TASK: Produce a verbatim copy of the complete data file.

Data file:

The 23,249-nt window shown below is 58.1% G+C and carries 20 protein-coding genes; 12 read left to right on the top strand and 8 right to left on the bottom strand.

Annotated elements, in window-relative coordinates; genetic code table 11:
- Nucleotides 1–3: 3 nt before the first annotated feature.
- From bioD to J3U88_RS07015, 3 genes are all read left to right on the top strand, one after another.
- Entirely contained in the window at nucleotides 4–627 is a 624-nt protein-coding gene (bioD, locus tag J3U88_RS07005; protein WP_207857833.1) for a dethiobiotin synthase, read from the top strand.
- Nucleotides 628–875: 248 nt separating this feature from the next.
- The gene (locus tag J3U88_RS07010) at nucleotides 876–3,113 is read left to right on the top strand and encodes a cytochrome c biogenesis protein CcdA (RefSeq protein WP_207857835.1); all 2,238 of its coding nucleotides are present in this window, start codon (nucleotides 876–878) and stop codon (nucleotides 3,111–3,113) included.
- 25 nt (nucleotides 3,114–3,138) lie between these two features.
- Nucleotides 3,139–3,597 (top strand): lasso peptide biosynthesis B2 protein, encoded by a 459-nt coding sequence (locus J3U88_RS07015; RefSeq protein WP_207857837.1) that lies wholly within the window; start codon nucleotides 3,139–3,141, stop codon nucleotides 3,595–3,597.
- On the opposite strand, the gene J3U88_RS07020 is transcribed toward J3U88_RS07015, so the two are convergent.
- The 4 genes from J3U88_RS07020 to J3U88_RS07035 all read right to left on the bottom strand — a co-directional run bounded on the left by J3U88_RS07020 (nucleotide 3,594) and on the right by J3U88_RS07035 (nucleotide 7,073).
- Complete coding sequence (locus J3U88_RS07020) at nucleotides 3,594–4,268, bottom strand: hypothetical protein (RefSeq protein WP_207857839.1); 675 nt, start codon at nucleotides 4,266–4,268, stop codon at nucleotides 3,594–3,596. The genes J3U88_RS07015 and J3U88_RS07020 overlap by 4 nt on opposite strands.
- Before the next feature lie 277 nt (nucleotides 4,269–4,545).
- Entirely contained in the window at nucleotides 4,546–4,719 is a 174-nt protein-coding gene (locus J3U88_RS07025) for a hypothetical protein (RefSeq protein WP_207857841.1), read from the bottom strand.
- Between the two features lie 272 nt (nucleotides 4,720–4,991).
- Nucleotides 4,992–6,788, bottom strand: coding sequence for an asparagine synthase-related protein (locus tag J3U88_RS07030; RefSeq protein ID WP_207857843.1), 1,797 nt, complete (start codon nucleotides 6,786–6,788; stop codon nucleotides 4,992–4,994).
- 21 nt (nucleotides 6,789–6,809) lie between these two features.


The 23,249-nt window shown below is 58.1% G+C and carries 20 protein-coding genes; 12 read left to right on the top strand and 8 right to left on the bottom strand.

Annotated elements, in window-relative coordinates; genetic code table 11:
- Nucleotides 1–3: 3 nt before the first annotated feature.
- From bioD to J3U88_RS07015, 3 genes are all read left to right on the top strand, one after another.
- Entirely contained in the window at nucleotides 4–627 is a 624-nt protein-coding gene (bioD, locus tag J3U88_RS07005; protein WP_207857833.1) for a dethiobiotin synthase, read from the top strand.
- Nucleotides 628–875: 248 nt separating this feature from the next.
- The gene (locus tag J3U88_RS07010) at nucleotides 876–3,113 is read left to right on the top strand and encodes a cytochrome c biogenesis protein CcdA (RefSeq protein WP_207857835.1); all 2,238 of its coding nucleotides are present in this window, start codon (nucleotides 876–878) and stop codon (nucleotides 3,111–3,113) included.
- 25 nt (nucleotides 3,114–3,138) lie between these two features.
- Nucleotides 3,139–3,597 (top strand): lasso peptide biosynthesis B2 protein, encoded by a 459-nt coding sequence (locus J3U88_RS07015; RefSeq protein WP_207857837.1) that lies wholly within the window; start codon nucleotides 3,139–3,141, stop codon nucleotides 3,595–3,597.
- On the opposite strand, the gene J3U88_RS07020 is transcribed toward J3U88_RS07015, so the two are convergent.
- The 4 genes from J3U88_RS07020 to J3U88_RS07035 all read right to left on the bottom strand — a co-directional run bounded on the left by J3U88_RS07020 (nucleotide 3,594) and on the right by J3U88_RS07035 (nucleotide 7,073).
- Complete coding sequence (locus J3U88_RS07020) at nucleotides 3,594–4,268, bottom strand: hypothetical protein (RefSeq protein WP_207857839.1); 675 nt, start codon at nucleotides 4,266–4,268, stop codon at nucleotides 3,594–3,596. The genes J3U88_RS07015 and J3U88_RS07020 overlap by 4 nt on opposite strands.
- Before the next feature lie 277 nt (nucleotides 4,269–4,545).
- Entirely contained in the window at nucleotides 4,546–4,719 is a 174-nt protein-coding gene (locus J3U88_RS07025) for a hypothetical protein (RefSeq protein WP_207857841.1), read from the bottom strand.
- Between the two features lie 272 nt (nucleotides 4,720–4,991).
- Nucleotides 4,992–6,788, bottom strand: coding sequence for an asparagine synthase-related protein (locus tag J3U88_RS07030; RefSeq protein ID WP_207857843.1), 1,797 nt, complete (start codon nucleotides 6,786–6,788; stop codon nucleotides 4,992–4,994).
- 21 nt (nucleotides 6,789–6,809) lie between these two features.